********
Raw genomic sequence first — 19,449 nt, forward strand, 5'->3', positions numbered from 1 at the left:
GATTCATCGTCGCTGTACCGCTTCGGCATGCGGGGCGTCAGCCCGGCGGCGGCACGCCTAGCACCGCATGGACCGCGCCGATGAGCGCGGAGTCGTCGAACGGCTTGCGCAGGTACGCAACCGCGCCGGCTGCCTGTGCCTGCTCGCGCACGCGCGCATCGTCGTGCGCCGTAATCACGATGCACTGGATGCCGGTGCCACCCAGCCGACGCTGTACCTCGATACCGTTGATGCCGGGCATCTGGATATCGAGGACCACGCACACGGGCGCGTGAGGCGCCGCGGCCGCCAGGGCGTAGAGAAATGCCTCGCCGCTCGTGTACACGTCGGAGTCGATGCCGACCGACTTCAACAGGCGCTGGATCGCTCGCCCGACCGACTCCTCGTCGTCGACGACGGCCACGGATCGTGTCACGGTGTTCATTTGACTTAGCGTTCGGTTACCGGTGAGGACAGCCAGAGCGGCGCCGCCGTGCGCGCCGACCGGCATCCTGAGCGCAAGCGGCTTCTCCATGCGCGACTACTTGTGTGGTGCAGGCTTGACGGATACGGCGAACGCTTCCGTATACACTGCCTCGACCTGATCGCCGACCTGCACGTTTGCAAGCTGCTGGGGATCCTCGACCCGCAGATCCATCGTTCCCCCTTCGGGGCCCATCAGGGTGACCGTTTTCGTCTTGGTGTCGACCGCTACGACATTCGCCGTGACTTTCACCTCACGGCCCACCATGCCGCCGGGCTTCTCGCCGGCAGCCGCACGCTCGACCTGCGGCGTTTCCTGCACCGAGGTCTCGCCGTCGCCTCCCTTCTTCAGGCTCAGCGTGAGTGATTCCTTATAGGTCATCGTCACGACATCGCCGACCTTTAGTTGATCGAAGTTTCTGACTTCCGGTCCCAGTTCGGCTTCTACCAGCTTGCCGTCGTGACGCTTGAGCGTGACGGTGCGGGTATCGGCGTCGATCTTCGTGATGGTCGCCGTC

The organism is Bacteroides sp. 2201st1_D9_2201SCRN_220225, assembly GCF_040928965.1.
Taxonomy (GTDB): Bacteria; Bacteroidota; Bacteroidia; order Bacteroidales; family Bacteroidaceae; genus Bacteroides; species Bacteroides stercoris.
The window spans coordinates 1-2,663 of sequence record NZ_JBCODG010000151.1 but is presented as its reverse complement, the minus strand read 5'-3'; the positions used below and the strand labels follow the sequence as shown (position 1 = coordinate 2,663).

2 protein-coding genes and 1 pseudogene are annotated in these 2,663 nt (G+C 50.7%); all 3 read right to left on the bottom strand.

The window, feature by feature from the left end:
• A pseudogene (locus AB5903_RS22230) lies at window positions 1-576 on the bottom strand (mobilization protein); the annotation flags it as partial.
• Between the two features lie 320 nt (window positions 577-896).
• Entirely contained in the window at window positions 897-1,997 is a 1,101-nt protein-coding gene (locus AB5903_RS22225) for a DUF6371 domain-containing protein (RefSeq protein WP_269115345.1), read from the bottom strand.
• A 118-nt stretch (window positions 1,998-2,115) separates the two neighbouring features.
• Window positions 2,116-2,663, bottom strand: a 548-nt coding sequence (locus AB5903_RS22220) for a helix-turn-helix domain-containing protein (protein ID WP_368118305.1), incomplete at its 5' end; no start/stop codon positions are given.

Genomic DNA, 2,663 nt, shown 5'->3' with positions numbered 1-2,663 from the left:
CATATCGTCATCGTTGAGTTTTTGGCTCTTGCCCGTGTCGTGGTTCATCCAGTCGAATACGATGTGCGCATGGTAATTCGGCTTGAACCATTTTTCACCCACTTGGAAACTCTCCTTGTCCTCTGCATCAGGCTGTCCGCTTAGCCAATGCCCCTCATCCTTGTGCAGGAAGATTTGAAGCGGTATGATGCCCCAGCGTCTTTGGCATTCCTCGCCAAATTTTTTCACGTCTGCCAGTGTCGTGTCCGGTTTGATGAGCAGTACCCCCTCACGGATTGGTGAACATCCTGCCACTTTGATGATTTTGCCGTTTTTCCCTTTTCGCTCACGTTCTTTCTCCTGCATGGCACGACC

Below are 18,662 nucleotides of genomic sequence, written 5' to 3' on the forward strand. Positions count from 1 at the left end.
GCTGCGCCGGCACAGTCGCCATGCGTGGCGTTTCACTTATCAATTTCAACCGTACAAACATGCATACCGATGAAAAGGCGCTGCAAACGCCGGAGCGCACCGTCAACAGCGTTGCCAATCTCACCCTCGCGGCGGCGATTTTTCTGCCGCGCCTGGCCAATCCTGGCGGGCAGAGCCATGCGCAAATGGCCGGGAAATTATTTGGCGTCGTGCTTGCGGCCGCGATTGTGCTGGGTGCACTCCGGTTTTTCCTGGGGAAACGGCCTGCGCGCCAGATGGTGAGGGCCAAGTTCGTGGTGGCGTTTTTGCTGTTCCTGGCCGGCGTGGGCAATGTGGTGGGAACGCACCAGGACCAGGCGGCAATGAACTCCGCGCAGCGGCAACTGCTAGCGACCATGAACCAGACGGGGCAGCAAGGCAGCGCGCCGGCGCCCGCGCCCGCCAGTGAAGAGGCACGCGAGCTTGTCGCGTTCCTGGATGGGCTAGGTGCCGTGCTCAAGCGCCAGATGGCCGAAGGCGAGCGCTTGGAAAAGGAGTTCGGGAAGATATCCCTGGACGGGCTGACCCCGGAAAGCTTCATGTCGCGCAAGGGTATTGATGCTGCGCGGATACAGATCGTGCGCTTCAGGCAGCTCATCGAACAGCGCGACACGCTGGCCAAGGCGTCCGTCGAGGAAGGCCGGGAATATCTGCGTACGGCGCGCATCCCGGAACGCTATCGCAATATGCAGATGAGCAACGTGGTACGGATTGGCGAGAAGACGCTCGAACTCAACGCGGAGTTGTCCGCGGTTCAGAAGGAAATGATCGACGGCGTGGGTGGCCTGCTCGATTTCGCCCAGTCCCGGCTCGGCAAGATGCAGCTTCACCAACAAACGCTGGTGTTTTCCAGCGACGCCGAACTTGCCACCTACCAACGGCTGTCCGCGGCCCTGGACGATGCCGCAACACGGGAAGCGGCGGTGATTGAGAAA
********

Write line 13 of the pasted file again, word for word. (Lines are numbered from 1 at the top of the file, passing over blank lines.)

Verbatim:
Genomic DNA, 2,663 nt, shown 5'->3' with positions numbered 1-2,663 from the left: